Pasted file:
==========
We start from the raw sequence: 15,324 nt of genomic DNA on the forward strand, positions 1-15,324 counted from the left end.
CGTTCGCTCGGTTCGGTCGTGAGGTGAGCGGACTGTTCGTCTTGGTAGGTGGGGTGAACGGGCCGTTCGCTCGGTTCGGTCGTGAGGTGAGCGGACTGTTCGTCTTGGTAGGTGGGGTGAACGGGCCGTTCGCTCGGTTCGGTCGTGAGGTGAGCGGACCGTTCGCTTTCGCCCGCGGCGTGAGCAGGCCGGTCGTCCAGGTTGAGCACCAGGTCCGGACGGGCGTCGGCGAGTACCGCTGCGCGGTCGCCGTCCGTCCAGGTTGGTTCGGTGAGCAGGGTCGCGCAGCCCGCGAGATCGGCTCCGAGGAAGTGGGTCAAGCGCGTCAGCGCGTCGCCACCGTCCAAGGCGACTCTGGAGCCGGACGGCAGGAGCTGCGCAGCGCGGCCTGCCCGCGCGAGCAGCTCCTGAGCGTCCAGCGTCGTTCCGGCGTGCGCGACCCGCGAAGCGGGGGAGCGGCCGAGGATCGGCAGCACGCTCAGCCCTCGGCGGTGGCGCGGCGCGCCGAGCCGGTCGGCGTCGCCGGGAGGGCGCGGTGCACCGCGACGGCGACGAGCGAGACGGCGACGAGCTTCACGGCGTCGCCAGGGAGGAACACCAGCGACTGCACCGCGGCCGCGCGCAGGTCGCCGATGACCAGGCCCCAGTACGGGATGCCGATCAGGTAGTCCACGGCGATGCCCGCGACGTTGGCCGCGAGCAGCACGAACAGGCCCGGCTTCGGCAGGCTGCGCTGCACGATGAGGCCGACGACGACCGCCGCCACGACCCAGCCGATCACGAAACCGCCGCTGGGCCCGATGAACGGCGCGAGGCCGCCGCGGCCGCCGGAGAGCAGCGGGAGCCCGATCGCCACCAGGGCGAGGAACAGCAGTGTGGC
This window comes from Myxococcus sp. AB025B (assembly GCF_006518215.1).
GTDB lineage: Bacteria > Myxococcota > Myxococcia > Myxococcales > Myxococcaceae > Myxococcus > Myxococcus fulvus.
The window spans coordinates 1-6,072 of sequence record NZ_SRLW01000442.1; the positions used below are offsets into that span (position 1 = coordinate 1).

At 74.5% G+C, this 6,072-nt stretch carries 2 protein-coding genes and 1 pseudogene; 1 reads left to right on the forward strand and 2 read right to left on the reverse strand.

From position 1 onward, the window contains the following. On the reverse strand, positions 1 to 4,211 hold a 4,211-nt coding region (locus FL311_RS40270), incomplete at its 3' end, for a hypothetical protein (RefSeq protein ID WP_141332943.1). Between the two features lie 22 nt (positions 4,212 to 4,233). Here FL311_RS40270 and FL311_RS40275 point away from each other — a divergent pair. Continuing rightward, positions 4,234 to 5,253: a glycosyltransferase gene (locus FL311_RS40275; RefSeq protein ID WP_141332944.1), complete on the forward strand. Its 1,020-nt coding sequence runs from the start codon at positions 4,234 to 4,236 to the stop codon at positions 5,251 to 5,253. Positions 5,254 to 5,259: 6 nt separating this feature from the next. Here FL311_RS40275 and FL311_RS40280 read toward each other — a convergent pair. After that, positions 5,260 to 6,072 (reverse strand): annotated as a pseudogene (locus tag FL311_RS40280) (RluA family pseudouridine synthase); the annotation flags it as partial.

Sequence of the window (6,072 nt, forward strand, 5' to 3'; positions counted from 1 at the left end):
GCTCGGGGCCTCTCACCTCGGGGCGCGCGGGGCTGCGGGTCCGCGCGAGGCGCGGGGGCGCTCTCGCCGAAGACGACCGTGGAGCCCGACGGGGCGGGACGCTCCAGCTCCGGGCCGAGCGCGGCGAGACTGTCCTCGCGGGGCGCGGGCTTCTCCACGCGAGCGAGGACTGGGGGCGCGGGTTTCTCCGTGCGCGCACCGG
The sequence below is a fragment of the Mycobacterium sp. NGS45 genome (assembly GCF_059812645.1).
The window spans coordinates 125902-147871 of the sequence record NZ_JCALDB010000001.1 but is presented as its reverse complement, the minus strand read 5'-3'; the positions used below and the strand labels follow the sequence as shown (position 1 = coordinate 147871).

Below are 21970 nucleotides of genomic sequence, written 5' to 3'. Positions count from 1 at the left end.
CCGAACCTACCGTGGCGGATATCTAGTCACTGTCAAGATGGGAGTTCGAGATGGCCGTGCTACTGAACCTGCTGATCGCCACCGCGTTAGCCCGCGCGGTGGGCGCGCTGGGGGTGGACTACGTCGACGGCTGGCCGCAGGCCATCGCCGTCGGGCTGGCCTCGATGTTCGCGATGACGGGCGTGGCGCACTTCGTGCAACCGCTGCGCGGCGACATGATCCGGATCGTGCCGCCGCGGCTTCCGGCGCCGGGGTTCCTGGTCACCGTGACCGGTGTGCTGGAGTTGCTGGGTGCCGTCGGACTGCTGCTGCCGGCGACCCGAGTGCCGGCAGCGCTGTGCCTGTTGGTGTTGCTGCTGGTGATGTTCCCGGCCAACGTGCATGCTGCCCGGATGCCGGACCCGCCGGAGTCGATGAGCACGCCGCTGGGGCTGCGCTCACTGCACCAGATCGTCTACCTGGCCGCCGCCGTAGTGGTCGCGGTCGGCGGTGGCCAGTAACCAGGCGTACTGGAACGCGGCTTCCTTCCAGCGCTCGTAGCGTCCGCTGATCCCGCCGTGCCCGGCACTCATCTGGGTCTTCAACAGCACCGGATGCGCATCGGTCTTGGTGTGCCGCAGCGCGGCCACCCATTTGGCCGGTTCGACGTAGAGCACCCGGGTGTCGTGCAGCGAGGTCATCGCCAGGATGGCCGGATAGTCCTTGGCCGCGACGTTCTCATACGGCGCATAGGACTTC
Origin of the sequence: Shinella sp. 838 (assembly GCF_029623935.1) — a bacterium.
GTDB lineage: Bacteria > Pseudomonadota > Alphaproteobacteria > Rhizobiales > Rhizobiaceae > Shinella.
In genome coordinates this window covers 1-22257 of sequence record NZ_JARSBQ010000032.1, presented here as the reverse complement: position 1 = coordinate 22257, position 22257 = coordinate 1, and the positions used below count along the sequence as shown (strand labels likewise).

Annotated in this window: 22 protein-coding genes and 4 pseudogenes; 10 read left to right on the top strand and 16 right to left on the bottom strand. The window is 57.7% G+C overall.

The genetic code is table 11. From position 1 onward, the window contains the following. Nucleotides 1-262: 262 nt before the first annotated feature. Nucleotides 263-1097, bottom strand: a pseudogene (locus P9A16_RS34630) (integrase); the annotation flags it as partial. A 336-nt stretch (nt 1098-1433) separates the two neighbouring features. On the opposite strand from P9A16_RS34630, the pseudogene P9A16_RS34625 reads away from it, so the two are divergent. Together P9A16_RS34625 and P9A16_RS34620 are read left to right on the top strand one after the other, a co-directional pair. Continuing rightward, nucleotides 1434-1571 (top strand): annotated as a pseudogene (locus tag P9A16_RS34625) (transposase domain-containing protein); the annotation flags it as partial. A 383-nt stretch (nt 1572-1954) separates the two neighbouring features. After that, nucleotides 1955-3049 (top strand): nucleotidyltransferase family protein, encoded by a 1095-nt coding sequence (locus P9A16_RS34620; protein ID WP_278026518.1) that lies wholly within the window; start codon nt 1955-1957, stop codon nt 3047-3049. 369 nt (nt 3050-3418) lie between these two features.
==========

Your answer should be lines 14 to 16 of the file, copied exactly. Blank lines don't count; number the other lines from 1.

Origin of the sequence: Shinella sp. 838 (assembly GCF_029623935.1) — a bacterium.
GTDB lineage: Bacteria > Pseudomonadota > Alphaproteobacteria > Rhizobiales > Rhizobiaceae > Shinella.
In genome coordinates this window covers 1-22257 of sequence record NZ_JARSBQ010000032.1, presented here as the reverse complement: position 1 = coordinate 22257, position 22257 = coordinate 1, and the positions used below count along the sequence as shown (strand labels likewise).